said recently he is getting to the point where he's more and more comfortable playing at the NHL level -- and that the game is slowing down in his mind so that he can do things he couldn't do earlier this season. That translates into more and more ice time as well as his season-high 27 minutes, 51 seconds in a game at Edmonton on March 11 might suggest. ... Hannu Toivonen
and Marek Schwarz
have both fallen short of expectations, forcing Manny Legace
to play too many games. That could change as soon as next season if St. Louisan Ben Bishop
flashes the same potential he did for three seasons at the University of Maine. The 6-foot-7 netminder, the team's third-round pick, 85th overall, in 2005, signed to finish out this season with the Blues' American Hockey League affiliate at Peoria. While it might be a stretch to see Bishop start next season backing up in St. Louis, mark down Ben's name, because you will see him in the NHL in 2008-09.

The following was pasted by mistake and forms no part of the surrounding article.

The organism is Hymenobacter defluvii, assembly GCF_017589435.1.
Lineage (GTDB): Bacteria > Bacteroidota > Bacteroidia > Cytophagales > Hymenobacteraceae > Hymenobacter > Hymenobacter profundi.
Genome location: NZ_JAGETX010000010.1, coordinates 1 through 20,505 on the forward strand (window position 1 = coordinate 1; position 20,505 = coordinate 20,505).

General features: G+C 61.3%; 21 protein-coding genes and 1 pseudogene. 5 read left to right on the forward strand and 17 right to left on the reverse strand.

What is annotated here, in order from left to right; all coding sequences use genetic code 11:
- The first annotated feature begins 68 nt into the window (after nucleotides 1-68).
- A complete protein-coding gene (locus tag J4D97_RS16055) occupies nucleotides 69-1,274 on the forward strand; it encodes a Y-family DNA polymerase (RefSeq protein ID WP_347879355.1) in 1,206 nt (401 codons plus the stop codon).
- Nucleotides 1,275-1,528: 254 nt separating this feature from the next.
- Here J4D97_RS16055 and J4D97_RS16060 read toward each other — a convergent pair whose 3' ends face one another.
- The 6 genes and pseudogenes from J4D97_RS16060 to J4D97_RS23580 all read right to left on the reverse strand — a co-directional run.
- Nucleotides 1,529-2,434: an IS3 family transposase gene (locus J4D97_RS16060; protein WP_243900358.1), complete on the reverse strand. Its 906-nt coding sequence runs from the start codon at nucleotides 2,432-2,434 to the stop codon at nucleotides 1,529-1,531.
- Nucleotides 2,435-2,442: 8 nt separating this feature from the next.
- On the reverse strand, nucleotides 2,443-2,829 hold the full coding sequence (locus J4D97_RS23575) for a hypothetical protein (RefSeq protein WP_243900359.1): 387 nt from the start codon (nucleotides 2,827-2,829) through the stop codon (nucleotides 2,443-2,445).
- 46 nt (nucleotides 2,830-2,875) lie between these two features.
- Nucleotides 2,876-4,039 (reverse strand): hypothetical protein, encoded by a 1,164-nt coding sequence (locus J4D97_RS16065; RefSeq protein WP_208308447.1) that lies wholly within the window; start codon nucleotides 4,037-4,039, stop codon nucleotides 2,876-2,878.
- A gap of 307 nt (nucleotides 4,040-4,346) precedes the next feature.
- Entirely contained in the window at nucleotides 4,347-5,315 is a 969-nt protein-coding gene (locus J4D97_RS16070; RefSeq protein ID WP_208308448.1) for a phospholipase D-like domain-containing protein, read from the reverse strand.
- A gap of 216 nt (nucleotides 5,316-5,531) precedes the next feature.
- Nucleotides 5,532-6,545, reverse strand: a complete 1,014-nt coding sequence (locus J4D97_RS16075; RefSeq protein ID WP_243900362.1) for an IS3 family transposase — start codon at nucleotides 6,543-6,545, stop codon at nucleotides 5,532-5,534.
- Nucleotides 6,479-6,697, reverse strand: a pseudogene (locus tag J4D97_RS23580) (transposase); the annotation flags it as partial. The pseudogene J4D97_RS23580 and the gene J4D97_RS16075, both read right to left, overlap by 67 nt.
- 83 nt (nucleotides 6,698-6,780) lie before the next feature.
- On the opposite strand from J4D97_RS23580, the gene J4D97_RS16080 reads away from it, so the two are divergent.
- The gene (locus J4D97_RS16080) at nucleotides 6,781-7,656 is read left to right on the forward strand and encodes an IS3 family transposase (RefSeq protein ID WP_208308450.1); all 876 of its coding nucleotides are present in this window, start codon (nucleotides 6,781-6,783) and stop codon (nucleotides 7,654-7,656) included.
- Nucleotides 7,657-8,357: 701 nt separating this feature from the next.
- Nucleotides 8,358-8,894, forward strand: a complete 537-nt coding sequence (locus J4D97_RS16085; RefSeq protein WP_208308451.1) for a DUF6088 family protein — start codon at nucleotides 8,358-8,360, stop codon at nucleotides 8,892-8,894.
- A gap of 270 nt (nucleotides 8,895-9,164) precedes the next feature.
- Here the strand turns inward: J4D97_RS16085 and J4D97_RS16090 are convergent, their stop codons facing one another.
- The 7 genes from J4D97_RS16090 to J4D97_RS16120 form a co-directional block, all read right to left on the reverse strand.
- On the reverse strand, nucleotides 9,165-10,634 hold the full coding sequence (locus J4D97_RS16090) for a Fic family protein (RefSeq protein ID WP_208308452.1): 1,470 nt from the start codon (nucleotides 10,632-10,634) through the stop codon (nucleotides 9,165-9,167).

The week ahead
-- Just four days after the Red Wings hosted the Predators in a 4-3 triumph, the two teams meet two more times in short order -- in Detroit on Saturday and in Nashville on Thursday. ... The Red Wings have another home-and-home divisional matchup against the Blue Jackets, meeting them in Columbus on Sunday and in Detroit three days later and four times in the stretch run. ... St. Louis at Anaheim on Saturday is another important matchup since the Blues acquired Andy McDonald
from the Ducks for Doug Weight
in early December. In the first meeting since the trade, McDonald decided it 1-0 in a shootout Feb. 1 at St. Louis. With Weight out of the lineup with an injury, the Ducks won at Anaheim, 2-1, Feb. 22 on an overtime goal by Samuel Pahlsson
. The Blues were 0-4 on their nine-game, 19-day trip before they played in San Jose on Friday.